We have also written much about the Mexican Mural Movement that grew out of the Mexican Revolution (1910-1917) and whose works are found in a number of buildings in and around Centro. But apart from the sad role played by the Ciudadela in the Revolution, we have not encountered buildings that are direct expressions of that era of upheaval and its aftermath of political and governmental changes. One doesn't build during a civil war or in the post-war effort to establish a functioning government.
Nevertheless, several blocks west of Centro and Bellas Artes, in a staight line following Avenida Juárez, past the Alameda, across Paseo de Reforma, rises one edifice that specifically embodies the Revolution. Curiously, in that very Mexican way of embracing paradoxes, it is the transformed and repurposed shell of President and dictator Porfirio Díaz' grandest project, the Palacio Legislativo Federal.
|Palacio Legislativo Federal|
as projected by Emile Bénard. Detail of rear (west) facade.
If it reminds you of another Capitol, that's not surprising. However, begun in 1910, only the dome was completed before the Revolution against Díaz began. After the Revolution, its steel frame remained unfinished and abandoned. Thought was given to tearing down this symbol of a dictator overthrown.
|Photo from website of Monument to the Revolution|
But in the 1930's, President Lázaro Cárdenas, seeking to give a coherent symbolic representation to a Revolution which was, in fact, very fragmented, and a place to enshrine together the remains of its diverse and often opposing heros, decided it should be transformed into the Monument to the Revolution.
Monument to the Revolution
The tallest triumphal arch in the world, it stands 67 metres (220 ft) in height. The Monument was designed by Carlos Obregón Santacilia to go over the existing framework. Its style combines eclectic Art Deco and Mexican socialist realism. Oliverio Martínez designed four massive stone sculptures, one for each corner. This work of Mexican grandeza, grandeur, was completed in 1938.
In 2009, in preparation for the 200th anniversary of the start of the War for Mexican Independence and the 100th anniversary of the start of the Revolution, the Monument was refurbished. A glass-enclosed elevator was added to take visitors to observation decks under the dome.
|The sign at the bottom says, |
"To the Revolution of yesterday, today and tomorrow."
It is a Mexican credo,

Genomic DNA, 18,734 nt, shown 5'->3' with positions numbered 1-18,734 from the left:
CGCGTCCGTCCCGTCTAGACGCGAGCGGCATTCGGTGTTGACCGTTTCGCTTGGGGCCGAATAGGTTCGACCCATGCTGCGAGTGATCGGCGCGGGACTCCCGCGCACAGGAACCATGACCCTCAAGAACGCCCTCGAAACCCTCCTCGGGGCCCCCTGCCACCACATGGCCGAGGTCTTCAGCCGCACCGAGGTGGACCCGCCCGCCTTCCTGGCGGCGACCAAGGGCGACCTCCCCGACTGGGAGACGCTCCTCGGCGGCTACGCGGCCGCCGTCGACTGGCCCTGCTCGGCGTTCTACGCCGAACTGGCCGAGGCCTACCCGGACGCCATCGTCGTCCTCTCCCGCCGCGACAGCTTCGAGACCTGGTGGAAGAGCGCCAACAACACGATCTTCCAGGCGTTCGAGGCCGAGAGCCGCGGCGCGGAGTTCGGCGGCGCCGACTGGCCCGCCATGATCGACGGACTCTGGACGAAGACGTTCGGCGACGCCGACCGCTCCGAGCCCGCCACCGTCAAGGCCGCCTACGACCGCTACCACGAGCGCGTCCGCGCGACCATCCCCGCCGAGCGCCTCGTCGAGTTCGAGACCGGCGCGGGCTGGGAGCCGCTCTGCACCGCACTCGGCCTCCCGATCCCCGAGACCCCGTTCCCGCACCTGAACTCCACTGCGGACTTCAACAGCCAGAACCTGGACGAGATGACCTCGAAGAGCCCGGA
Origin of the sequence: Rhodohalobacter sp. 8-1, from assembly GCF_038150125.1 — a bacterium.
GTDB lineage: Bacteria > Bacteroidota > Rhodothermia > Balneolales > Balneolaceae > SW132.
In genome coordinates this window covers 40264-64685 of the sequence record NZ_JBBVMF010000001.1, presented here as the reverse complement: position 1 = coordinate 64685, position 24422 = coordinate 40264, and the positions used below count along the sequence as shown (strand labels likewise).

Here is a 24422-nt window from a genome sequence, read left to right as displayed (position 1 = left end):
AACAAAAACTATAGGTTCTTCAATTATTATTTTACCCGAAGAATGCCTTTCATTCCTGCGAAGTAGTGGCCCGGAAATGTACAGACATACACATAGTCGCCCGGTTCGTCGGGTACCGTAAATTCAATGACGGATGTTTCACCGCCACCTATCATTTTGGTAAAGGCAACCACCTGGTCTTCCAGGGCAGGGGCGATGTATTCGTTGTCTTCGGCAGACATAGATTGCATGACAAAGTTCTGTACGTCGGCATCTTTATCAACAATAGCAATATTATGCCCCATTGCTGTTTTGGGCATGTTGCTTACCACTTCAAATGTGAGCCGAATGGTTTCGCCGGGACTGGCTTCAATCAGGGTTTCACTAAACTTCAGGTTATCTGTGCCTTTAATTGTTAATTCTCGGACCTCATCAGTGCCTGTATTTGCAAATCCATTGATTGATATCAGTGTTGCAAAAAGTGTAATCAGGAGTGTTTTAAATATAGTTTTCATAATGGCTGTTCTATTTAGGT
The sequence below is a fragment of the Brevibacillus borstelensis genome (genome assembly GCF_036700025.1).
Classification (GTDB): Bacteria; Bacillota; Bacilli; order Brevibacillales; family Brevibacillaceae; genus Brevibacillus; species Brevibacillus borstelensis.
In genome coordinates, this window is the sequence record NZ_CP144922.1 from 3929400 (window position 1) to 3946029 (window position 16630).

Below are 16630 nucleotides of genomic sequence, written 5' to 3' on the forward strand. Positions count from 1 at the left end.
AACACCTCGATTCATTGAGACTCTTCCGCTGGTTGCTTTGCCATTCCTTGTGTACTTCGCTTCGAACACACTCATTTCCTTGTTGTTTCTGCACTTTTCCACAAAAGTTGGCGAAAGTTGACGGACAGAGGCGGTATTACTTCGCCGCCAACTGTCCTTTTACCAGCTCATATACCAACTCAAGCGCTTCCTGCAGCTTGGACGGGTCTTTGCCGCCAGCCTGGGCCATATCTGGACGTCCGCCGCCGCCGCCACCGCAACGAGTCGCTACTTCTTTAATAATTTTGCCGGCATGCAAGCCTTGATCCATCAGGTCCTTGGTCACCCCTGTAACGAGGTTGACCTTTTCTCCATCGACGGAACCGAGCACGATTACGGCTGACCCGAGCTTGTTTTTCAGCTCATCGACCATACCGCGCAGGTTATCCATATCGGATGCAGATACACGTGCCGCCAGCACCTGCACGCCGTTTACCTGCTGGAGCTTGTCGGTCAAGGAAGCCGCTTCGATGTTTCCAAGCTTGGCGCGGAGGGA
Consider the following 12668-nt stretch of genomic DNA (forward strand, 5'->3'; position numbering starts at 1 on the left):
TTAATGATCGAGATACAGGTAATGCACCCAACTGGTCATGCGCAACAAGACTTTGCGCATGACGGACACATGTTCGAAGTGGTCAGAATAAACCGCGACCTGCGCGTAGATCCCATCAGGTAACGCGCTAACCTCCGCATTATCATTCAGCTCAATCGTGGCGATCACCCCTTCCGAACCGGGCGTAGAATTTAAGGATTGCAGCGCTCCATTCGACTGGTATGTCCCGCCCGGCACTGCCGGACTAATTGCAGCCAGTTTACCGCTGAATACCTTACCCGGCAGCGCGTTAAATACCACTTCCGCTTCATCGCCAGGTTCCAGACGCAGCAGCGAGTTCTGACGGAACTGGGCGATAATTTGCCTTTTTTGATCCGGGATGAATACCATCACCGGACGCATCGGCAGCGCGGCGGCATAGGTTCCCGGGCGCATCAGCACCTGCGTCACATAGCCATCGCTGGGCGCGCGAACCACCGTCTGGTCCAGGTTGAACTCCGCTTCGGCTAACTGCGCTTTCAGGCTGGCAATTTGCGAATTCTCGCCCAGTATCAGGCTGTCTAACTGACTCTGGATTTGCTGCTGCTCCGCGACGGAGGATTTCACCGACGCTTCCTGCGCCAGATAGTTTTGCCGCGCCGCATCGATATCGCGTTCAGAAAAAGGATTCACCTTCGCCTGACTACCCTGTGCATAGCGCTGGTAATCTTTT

reflecting the belief that the Revolution was not completed in 1917
or even in the years afterward, but remains to be completed.
Ideals and Laws Symbolized
The four statues at the top of the four pillars represent Independence, the Laws of Reform (of the era of President Benito Juárez, 1857-1872), and the Agrarian and Workers Laws after the Revolution, seen as two of its major achievements.
|The Country, represented as a woman,|
guards the Mexican family
|Laws of Reform (1850's)|
including disestablishment of the Catholic Church
and redistribution of large landholdings.
providing for redistribution of lands
to indigenous peasant farmers.
allowing unions and
guaranteeing rights of employment, including
minimum wage, maximum work hours and
social security and health benefits
Heroes and Enemies Rest Together in Peace
In the bases of the four massive pillars, the remains of Francisco Madero, Venustiano Carranza, Francisco "Pancho" Villa, Plutarco Calles and Lázaro Cárdenas are enshrined in crypts. Emiliano Zapata is buried in Morelos, and Álvaro Obregón is buried in Sonora.
|Villa's crypt is on the back side of one pillar,|
and has no bronze plaque
As we tell in more detail in our Pages on the Mexican Revolution: The Short, Tragic Presidency of Francisco Madero and The End of Almost Everyone, Madero was assassinated in 1913 by agents of his general, Victoriano Huerta. Zapata was assassinated in 1919 by agents of Carranza, who was assassinated in 1920 by agents of Obregón, who, in turn, was assassinated in 1928 by a Catholic radical opposed to governmental repression of the Church. Villa was assassinated in 1923, likely by agents of Obregón or Calles. Calles got off with being exiled by Cárdenas in 1936. Cárdenas died of natural causes in 1970.
This laying of some-time allies, turncoats and enemies near each other in death is very much in keeping with Mexican tradition. We recall how the remains of Benito Juárez, president and champion of the liberal Reforms of the mid-19th century and winner of the War of Reform and the French Intervention, lie next to those of both allies and enemies in the Panteón of San Fernando, just a few blocks northeast of this very Monument. In the Mexican perspective, everyone is made equal by Doña Pelona, Lady Death. She eliminates all differences, all contradictions. She resolves all paradoxes.